How to Lead an Empowered Life

Self-empowerment is the process which leads people to exert greater control over their lives. Self-empowerment includes fostering skills that would eventually allow you to influence certain outcomes and produce tangible results. This is different from solely feeling self-empowered. People may feel selfempowered by listening to a moving speech, but as new research accurately shows, people won’t in fact be empowered unless they’re able to significantly change an aspect of their lives.

The idea that self-empowerment calls for awareness sound like a cliche these days. However I’d like to offer a fresh view on the idea of expanding awareness. I find it’s best to think of self-empowerment as the ability to become conscious of your choices so you have in becoming who you want to be. I settled for this definition because I’ve observed that when people are dis-empowered, they lose sight of what they’re capable of and who they can be. So the first step is to fully apprehend that you do have options.

There are many people in our life who keep bringing us down, therefore making them a culprit for our dis-empowerment apart from ourselves. It’s safe to let others direct your life since you’ll always have someone to blame if things go wrong. Stop giving away your power and let go of immature thought patterns. Continuing on this route will only fuel feelings of inferiority, and you’ll believe that you’re “less” than others.

Courage is the first pillar of self-empowerment. It is your foundation for any real and lasting change in life. Courage will help you overcome your fears, try new things, to quit things that don’t work, to find new relationships, and to start your first business. Courage will furthermore make you help, love, learn, give back, forgive, start over, to stand up for yourself, to stand up for others, to say yes, and to say no. Courage, in my view, is the most radical value.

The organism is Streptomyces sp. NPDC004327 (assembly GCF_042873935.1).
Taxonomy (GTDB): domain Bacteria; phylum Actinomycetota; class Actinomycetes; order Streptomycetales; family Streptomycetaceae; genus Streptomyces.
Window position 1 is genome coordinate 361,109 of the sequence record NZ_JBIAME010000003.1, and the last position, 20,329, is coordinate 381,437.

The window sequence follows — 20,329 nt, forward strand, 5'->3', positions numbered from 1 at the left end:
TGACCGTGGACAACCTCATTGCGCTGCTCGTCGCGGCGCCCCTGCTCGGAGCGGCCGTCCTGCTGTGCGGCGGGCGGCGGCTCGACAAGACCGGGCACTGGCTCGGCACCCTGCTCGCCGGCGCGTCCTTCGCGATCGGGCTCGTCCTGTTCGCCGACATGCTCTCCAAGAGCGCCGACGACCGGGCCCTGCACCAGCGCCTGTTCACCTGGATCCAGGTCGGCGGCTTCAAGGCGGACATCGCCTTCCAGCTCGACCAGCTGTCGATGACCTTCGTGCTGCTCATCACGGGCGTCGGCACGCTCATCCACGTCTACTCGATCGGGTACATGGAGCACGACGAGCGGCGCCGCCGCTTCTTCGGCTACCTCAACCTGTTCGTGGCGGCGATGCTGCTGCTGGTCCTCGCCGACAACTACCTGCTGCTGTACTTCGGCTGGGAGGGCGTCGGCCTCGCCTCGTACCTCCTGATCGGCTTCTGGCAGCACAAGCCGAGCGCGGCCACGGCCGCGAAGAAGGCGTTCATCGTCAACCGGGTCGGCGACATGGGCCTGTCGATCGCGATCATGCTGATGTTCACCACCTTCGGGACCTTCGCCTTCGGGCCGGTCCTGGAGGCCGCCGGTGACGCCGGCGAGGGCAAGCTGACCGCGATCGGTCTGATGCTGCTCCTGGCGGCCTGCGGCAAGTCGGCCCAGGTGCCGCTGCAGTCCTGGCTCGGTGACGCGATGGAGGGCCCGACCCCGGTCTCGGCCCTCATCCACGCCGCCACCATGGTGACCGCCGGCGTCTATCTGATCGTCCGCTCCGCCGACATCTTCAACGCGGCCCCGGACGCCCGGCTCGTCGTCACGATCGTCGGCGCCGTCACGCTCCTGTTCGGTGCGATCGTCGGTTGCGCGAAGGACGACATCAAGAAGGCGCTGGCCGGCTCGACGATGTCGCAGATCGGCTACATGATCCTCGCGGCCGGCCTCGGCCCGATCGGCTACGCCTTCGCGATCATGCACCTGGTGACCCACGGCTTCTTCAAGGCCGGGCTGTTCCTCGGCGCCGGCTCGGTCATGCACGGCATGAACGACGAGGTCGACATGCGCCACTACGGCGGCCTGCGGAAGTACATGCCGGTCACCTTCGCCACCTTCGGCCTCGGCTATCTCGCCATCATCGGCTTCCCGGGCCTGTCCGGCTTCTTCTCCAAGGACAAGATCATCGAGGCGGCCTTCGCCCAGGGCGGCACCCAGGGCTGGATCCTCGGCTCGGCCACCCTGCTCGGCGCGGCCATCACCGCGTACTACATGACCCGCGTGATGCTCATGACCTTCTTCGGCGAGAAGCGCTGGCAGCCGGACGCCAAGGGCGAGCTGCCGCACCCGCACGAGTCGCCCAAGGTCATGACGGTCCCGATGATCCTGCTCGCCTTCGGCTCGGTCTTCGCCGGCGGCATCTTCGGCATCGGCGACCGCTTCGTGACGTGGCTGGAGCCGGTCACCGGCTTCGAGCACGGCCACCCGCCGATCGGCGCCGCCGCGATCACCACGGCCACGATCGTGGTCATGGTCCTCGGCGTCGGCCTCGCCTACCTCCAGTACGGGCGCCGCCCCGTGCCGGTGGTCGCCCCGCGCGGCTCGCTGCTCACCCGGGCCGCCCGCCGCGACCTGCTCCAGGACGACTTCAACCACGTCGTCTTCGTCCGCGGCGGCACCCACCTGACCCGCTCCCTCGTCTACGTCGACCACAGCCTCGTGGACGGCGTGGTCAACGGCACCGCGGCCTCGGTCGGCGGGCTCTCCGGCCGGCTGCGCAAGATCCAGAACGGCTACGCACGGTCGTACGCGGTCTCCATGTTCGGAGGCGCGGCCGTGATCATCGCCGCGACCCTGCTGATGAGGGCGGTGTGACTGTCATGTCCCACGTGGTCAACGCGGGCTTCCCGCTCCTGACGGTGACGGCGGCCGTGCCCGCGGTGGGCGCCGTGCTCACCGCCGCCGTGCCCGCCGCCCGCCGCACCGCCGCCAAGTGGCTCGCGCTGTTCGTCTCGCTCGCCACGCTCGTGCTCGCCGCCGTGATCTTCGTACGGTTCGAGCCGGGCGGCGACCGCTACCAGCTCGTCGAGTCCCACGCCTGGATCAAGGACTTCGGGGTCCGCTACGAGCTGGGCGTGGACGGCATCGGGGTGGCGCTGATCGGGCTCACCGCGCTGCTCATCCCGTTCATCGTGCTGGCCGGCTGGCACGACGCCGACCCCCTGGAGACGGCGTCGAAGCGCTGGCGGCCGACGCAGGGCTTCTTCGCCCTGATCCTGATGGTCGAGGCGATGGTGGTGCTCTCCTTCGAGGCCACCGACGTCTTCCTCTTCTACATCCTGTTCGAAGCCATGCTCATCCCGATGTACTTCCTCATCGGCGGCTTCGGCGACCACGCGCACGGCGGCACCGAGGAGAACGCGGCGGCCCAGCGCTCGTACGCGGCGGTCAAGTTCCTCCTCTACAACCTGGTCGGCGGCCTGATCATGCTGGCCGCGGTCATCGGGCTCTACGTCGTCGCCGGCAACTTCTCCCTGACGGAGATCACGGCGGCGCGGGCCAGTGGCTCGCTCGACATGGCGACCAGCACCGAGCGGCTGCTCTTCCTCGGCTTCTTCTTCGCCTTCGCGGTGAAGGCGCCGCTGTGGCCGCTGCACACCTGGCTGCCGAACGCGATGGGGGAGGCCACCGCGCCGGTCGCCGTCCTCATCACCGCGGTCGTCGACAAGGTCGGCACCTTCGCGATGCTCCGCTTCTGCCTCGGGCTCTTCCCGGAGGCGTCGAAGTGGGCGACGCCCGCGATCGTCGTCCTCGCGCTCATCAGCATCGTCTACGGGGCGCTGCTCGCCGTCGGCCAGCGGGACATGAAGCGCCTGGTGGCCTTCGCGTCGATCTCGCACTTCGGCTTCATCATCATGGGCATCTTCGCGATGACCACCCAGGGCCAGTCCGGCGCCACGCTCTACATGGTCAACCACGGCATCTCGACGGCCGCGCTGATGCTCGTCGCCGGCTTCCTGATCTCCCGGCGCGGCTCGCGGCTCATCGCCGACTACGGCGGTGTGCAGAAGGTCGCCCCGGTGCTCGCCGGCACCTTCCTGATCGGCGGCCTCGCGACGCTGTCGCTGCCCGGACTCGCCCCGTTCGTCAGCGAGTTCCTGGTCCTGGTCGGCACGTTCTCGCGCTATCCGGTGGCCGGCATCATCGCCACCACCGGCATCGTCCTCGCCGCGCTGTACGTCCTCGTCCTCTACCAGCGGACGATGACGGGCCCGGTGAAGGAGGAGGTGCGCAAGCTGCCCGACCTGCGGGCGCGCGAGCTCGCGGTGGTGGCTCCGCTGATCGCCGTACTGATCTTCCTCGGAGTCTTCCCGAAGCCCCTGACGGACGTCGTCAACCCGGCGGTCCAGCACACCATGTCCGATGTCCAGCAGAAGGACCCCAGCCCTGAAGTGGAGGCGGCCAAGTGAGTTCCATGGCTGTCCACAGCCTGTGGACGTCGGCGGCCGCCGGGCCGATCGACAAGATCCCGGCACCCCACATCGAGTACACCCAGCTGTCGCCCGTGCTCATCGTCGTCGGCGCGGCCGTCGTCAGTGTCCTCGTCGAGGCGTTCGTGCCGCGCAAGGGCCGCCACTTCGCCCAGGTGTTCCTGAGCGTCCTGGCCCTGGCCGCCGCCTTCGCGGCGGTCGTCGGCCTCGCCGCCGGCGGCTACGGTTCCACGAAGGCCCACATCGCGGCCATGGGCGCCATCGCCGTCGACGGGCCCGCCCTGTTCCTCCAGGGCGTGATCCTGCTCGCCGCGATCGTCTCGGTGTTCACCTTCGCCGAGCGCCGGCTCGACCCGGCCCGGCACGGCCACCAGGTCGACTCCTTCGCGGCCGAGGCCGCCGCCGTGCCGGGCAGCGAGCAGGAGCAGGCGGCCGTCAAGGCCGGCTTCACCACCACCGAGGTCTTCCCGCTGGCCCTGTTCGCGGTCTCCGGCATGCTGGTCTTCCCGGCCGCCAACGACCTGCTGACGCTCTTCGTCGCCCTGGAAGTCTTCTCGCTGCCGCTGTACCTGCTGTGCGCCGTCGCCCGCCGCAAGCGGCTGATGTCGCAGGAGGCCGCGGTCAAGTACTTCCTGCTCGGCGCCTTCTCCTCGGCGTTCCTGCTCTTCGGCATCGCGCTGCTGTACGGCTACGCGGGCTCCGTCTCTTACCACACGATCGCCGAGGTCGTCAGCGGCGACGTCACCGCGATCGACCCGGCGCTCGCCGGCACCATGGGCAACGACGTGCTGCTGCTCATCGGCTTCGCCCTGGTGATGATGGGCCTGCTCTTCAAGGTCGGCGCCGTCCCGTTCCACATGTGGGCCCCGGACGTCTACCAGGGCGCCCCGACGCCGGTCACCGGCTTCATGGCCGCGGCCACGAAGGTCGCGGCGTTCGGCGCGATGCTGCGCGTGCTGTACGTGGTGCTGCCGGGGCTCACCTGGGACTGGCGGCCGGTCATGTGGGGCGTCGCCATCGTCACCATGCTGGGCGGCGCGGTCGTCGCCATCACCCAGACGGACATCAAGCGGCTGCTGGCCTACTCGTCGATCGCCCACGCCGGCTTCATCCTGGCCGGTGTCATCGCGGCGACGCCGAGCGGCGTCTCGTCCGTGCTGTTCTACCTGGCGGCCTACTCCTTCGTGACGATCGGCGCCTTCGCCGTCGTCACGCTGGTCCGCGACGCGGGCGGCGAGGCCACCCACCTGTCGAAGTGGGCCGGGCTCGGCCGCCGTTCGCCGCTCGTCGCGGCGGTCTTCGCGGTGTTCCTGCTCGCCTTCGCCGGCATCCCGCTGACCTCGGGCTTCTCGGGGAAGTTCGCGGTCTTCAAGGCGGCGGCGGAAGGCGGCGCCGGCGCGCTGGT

A paradigm is a belief system within which you define yourself and the world in a rational way. The coherence of these beliefs depends on the web of principles, values, and judgments that you have formed about who you are. In any given paradigm, events are interpreted in line with the “rules” of that paradigm and as such derive their plausibility from it. We all live within paradigms. We all have credences about who we are and why we are the way we are. While few paradigms are empowering, others can be dis-empowering. For example, a person who lacks self-confidence might feel that social situations provoke anxiety and such situations must be avoided.

Innumerable of the personal challenges that people go through such as low self-confidence, lack of productivity, certain financial challenges; etc., arise from living in a performance-oriented paradigm. This paradigm contains inflexible and firm beliefs about oneself and the processes of doing something well.

The person that operates within that paradigm is concerned with how they look. They’re preoccupied with how others see them. 

I encourage you to let go and to make mistakes. People can be so self-absorbed that they won’t even remember your mistakes. On the other hand, a growth-oriented paradigm is one in which you don’t judge yourself. You take on experiences because you know that becoming good at something requires working and probably failing along the way.